HHS Public Access Author manuscript Author Manuscript
J Perinatol. Author manuscript; available in PMC 2017 March 15. Published in final edited form as: J Perinatol. 2016 December ; 36(12): 1116–1121. doi:10.1038/jp.2016.154.
Neurodevelopmental Outcomes in Postnatal Growth-Restricted Preterm Infants with Postnatal Head-Sparing Jeffrey M. Meyers, MD1, Carla M. Bann2, Barbara J. Stoll, MD3, Carl T. D’Angio, MD1, Edward F. Bell, MD4, Andrea F. Duncan, MD5, and Ronnie Guillet, MD, PhD1 for the Eunice Kennedy Shriver National Institute of Child Health and Human Development Neonatal Research Network
of Pediatrics, University of Rochester School of Medicine and Dentistry
Statistical and Environmental Sciences Unit, RTI International
of Pediatrics, Emory University School of Medicine and Children’s Healthcare of
of Pediatrics, University of Iowa
of Pediatrics, University of Texas Medical School at Houston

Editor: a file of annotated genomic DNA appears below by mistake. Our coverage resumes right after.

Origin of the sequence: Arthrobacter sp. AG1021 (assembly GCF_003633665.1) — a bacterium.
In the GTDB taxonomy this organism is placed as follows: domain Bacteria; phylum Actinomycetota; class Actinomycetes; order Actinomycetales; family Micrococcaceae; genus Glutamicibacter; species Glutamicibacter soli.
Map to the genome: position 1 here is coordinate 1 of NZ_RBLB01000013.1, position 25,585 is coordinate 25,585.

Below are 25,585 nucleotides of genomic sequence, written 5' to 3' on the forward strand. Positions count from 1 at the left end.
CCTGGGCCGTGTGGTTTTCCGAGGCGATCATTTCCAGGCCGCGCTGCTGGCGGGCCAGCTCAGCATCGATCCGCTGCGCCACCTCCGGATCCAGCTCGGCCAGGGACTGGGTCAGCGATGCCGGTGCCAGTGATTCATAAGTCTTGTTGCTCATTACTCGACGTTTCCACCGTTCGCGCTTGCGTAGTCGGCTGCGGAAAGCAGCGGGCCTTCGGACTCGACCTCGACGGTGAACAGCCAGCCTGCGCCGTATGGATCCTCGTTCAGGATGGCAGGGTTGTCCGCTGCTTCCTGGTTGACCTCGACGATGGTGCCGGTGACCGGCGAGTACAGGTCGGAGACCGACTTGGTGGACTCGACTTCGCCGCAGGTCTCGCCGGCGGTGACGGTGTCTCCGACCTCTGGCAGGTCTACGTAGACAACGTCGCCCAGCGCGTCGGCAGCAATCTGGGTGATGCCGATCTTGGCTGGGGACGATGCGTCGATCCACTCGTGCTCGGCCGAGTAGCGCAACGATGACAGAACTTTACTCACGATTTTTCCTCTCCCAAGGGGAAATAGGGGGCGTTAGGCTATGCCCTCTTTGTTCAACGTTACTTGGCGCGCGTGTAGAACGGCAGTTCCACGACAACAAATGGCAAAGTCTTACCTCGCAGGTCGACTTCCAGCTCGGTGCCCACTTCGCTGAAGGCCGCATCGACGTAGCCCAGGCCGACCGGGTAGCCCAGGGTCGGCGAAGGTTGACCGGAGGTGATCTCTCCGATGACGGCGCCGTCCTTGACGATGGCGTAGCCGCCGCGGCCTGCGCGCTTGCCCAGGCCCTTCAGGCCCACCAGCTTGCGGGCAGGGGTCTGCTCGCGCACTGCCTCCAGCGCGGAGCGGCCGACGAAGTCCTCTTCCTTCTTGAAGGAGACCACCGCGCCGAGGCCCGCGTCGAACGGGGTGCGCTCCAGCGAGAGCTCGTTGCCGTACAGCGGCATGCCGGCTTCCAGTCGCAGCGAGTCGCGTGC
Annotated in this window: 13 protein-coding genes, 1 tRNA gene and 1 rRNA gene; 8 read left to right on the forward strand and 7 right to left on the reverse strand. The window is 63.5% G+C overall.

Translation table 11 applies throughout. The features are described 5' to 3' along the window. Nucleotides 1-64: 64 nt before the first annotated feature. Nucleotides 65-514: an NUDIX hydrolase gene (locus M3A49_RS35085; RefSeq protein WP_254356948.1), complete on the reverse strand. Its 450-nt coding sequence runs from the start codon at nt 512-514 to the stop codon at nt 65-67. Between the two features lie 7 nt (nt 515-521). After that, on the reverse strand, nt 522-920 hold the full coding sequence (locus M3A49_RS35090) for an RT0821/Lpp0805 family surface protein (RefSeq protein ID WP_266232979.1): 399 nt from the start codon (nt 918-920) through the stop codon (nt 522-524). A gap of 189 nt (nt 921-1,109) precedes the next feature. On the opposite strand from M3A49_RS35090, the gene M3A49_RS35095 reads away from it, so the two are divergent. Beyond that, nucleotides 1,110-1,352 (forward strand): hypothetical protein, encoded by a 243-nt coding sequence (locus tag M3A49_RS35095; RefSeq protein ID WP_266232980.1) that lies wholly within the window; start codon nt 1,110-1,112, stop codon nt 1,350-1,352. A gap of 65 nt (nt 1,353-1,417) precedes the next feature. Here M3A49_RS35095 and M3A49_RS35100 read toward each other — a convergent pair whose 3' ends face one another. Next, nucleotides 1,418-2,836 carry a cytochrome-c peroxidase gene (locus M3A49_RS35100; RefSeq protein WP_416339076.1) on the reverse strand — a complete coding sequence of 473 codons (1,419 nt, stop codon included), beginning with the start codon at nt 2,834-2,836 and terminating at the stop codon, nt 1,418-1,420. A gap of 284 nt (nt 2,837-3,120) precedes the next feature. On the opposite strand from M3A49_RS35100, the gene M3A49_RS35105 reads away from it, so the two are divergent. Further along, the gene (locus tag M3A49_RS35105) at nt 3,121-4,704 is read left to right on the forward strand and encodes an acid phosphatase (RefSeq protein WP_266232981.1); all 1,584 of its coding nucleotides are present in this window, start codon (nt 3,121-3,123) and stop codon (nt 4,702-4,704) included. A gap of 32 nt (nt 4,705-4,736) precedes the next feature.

Objective—To compare neurodevelopmental outcomes in postnatal growth-restricted infants born < 29 weeks with and without postnatal head-sparing. Study Design—We analyzed developmental outcomes at 2 years of age among postnatally growth-restricted infants with and without head-sparing. The primary outcome was Bayley III cognitive composite score; secondary outcomes included Bayley III motor composite score, moderate/severe cerebral palsy, GMFCS level ≥2, and presence or absence of neurodevelopmental impairment (NDI). Results—Of 1098 infants evaluated at 18–22 months, 658 were postnatally growth-restricted, of whom 301 had head-sparing. In the multivariate model including independent risk factors for poor growth and poor developmental outcome, infants with head-sparing had higher adjusted motor composite scores (mean difference 4.65, p 2 standard deviations above the mean for gestational age, and missing neurodevelopmental assessment at 18–22 months CA. Collection of comprehensive information on infants continued until “status,” defined as hospital discharge or age 120 days, whichever came first.
Traditionally, growth percentiles at discharge have been used to characterize postnatal growth restriction in preterm infants. However, this approach has the potential to overrepresent infants born small-for-gestational age (SGA,